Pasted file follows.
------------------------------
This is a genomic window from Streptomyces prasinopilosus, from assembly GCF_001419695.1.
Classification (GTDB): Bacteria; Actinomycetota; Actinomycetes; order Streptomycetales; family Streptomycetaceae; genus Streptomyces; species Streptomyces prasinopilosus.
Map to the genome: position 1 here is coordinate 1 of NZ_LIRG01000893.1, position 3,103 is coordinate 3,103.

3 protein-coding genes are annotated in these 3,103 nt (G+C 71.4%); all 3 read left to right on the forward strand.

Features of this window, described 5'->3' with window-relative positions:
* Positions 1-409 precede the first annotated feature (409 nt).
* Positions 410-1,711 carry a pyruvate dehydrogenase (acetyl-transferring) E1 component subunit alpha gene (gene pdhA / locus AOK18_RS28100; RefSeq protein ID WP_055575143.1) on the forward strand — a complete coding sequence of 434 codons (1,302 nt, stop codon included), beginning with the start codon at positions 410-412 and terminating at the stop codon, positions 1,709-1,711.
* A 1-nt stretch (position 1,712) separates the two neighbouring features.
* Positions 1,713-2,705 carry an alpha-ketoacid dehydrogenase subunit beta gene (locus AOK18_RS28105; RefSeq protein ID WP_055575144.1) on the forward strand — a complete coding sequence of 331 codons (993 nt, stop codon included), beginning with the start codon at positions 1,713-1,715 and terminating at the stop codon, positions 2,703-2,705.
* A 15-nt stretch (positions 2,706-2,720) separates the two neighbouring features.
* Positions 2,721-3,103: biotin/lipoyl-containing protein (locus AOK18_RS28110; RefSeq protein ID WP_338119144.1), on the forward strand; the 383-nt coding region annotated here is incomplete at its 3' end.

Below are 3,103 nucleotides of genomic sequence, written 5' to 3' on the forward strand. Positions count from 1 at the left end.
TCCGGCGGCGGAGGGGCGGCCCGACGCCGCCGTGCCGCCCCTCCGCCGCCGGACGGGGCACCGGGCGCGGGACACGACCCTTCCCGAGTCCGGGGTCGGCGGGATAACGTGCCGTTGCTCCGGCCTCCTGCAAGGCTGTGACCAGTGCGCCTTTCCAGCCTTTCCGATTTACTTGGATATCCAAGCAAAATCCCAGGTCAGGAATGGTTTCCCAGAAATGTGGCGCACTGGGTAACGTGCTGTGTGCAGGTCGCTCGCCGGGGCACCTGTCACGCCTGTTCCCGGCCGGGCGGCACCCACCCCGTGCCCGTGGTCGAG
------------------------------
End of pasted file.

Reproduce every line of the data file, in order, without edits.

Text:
This is a genomic window from Streptomyces prasinopilosus, from assembly GCF_001419695.1.
Classification (GTDB): Bacteria; Actinomycetota; Actinomycetes; order Streptomycetales; family Streptomycetaceae; genus Streptomyces; species Streptomyces prasinopilosus.
Map to the genome: position 1 here is coordinate 1 of NZ_LIRG01000893.1, position 3,103 is coordinate 3,103.

3 protein-coding genes are annotated in these 3,103 nt (G+C 71.4%); all 3 read left to right on the forward strand.

Features of this window, described 5'->3' with window-relative positions:
* Positions 1-409 precede the first annotated feature (409 nt).
* Positions 410-1,711 carry a pyruvate dehydrogenase (acetyl-transferring) E1 component subunit alpha gene (gene pdhA / locus AOK18_RS28100; RefSeq protein ID WP_055575143.1) on the forward strand — a complete coding sequence of 434 codons (1,302 nt, stop codon included), beginning with the start codon at positions 410-412 and terminating at the stop codon, positions 1,709-1,711.
* A 1-nt stretch (position 1,712) separates the two neighbouring features.
* Positions 1,713-2,705 carry an alpha-ketoacid dehydrogenase subunit beta gene (locus AOK18_RS28105; RefSeq protein ID WP_055575144.1) on the forward strand — a complete coding sequence of 331 codons (993 nt, stop codon included), beginning with the start codon at positions 1,713-1,715 and terminating at the stop codon, positions 2,703-2,705.
* A 15-nt stretch (positions 2,706-2,720) separates the two neighbouring features.
* Positions 2,721-3,103: biotin/lipoyl-containing protein (locus AOK18_RS28110; RefSeq protein ID WP_338119144.1), on the forward strand; the 383-nt coding region annotated here is incomplete at its 3' end.

Below are 3,103 nucleotides of genomic sequence, written 5' to 3' on the forward strand. Positions count from 1 at the left end.
TCCGGCGGCGGAGGGGCGGCCCGACGCCGCCGTGCCGCCCCTCCGCCGCCGGACGGGGCACCGGGCGCGGGACACGACCCTTCCCGAGTCCGGGGTCGGCGGGATAACGTGCCGTTGCTCCGGCCTCCTGCAAGGCTGTGACCAGTGCGCCTTTCCAGCCTTTCCGATTTACTTGGATATCCAAGCAAAATCCCAGGTCAGGAATGGTTTCCCAGAAATGTGGCGCACTGGGTAACGTGCTGTGTGCAGGTCGCTCGCCGGGGCACCTGTCACGCCTGTTCCCGGCCGGGCGGCACCCACCCCGTGCCCGTGGTCGAG